The world’s thinking has changed about forests and climate change. Or has it?

From the 1989 Noordwijk Declaration to the latest version of reducing emissions from deforestation and degradation, much has changed (and much hasn’t) in how policy makers see the relationship between forests and climate change, say Joyeeta Gupta, Robin Matthews, Peter Minang, Meine van Noordwijk, Onno Kuik and Nicolien van der Grijp in a new book

Forests and climate change interlock in many ways. Many scientists and policymakers seem to think that bringing climate into the argument about how to resolve the challenges of deforestation and forest degradation adds a new perspective that helps mobilize resources. On the other hand, addressing these challenges can also buy time in dealing with the climate-change challenge because negotiations on the subject have reached a deadlock thanks to other issues.

Ba Be misty mountains, Northwest Viet Nam

During the past 25 years, political perceptions about how forests and climate change are linked have evolved. From 1987 to 1992, the link was actively discussed at various conferences and international meetings convened to deal with one or other of the issues. During the preparations for one of the earliest political conferences on climate change, the 1989 Noordwijk Conference on Climate Change, five background documents were prepared. One document focused on the role of forests in climate change. It discussed the many services that forests provide and then continued, stating that, ‘it inevitably leads to recognition that the world’s forests represent a legitimate interest of all nations, for all manner of interdependency reasons apart from the predominant factor of climate regulation; and that this recognition need not be construed to conflict with sovereignty consideration.’

The document further argues that there ‘is need for the developed countries to support developing countries in reducing their deforestation in a spirit of true partnership’. The Noordwijk Declaration on Climate Change  stated that the participating ministers agree ‘to pursue a global balance between deforestation on the one hand and sound forest management on the other. A world net forest growth of 12 million hectares a year in the beginning of the next century should be considered a provisional aim.’

However, by 1997, with the Kyoto Protocol to the United Nations Framework Convention on Climate Change and the subsequent Marrakesh Agreement that clarified the scope of its Clean Development Mechanism, the forest issue was put on the backburner. This was due to the complexity of getting agreement between developed and developing countries about what to do about forests, the uncertainty around forest-related emissions and the political importance and perceived simplicity of focusing on reducing greenhouse gas emissions from industrial sources.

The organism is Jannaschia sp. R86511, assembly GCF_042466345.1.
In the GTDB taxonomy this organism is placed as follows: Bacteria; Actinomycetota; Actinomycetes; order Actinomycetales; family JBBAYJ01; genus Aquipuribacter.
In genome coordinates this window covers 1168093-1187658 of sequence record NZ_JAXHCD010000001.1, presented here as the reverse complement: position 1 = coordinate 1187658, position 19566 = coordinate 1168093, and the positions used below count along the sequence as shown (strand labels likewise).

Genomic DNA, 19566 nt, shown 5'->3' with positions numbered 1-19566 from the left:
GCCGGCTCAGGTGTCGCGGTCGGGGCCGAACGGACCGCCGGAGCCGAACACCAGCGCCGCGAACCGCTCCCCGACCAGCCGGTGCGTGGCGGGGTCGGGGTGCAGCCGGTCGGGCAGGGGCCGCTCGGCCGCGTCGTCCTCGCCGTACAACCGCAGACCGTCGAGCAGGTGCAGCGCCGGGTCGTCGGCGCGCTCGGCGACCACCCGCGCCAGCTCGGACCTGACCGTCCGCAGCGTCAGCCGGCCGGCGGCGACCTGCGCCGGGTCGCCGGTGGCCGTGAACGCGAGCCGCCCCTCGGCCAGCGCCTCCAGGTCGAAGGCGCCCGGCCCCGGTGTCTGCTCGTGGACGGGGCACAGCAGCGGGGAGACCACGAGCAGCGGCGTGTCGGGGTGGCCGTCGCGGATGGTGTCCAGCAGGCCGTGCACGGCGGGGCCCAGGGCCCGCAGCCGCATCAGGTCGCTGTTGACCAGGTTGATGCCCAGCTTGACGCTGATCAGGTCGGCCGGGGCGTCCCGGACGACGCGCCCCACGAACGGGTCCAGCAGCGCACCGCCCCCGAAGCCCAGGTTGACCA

By 2007–12, it had become clear that what had seemed politically simple at the time was, in fact, politically complex. Consequently, attention shifted away from reducing emissions from industrial sources and back to the presumed 12–17% of emissions related to forests and land-use change. It was hoped that forest-related emissions would be simpler to reduce since it might be more cost-effective.

This has led to new discussions on reducing emissions from deforestation and forest degradation (REDD) and, in doing so, it seems that the global community has come full circle, as if the political situation has changed so much over the last 20 years that the seeming complexity has evaporated. It seems there is a renewed thought that a focus on forests can help buy time in the climate-change debate and that the knowledge gained about forests in the last 20 years can help to make a better global forest regime with a higher compliance rate.

In the new book, Climate change, forests and REDD: lessons for institutional design (Routledge Taylor and Francis Group), we address the complex political, policy and legal issues involved with the historic and currently unfolding debate on forests and climate change and their relationship to the uncertainty of data and attribution of emissions and their attempted reduction.

To do this, we go beyond merely analyzing forest policy in relation to climate-change policy to explore the dimensions of multi-level forest governance. Our ultimate objective in the book is  to identify the lessons to be learned from the history of governance in order to identify the most appropriate norms, rules and instruments that will help design a new system to deal with forests and related land-use issues. We follow a methodological framework to explore the generic drivers of deforestation and potential policy instruments at multiple levels of governance, examine the global policy evolution on forests, describe forest policy implementation in four case-study countries, present some economic quantitative analysis and, finally, draw some conclusions that we hope will lead to better management of forests and slow climate change.


Edited by Robert Finlayson


Get the book

Gupta J, Matthews R, Minang PA, van Noordwijk M, Kuik O, van der Grijp N. 2013. Climate change and forests: from the Noordwijk Declaration to REDD. In: Gupta J, van der Grijp N, Kuik O, eds. Climate Change, Forests and REDD: lessons for institutional design. New York: Routledge Taylor and Francis Group.





This work is related to the CGIAR Research Program on Forests, Trees and Agroforestry




Rob Finlayson

Robert Finlayson is the Southeast Asia program's regional communications specialist. As well as writing stories for the Centre's website, he devises and supervises strategies for projects and the countries in the Southeast Asia region, including scripting and producing videos, supervising editors and translators and also assisting with resource mobilization.

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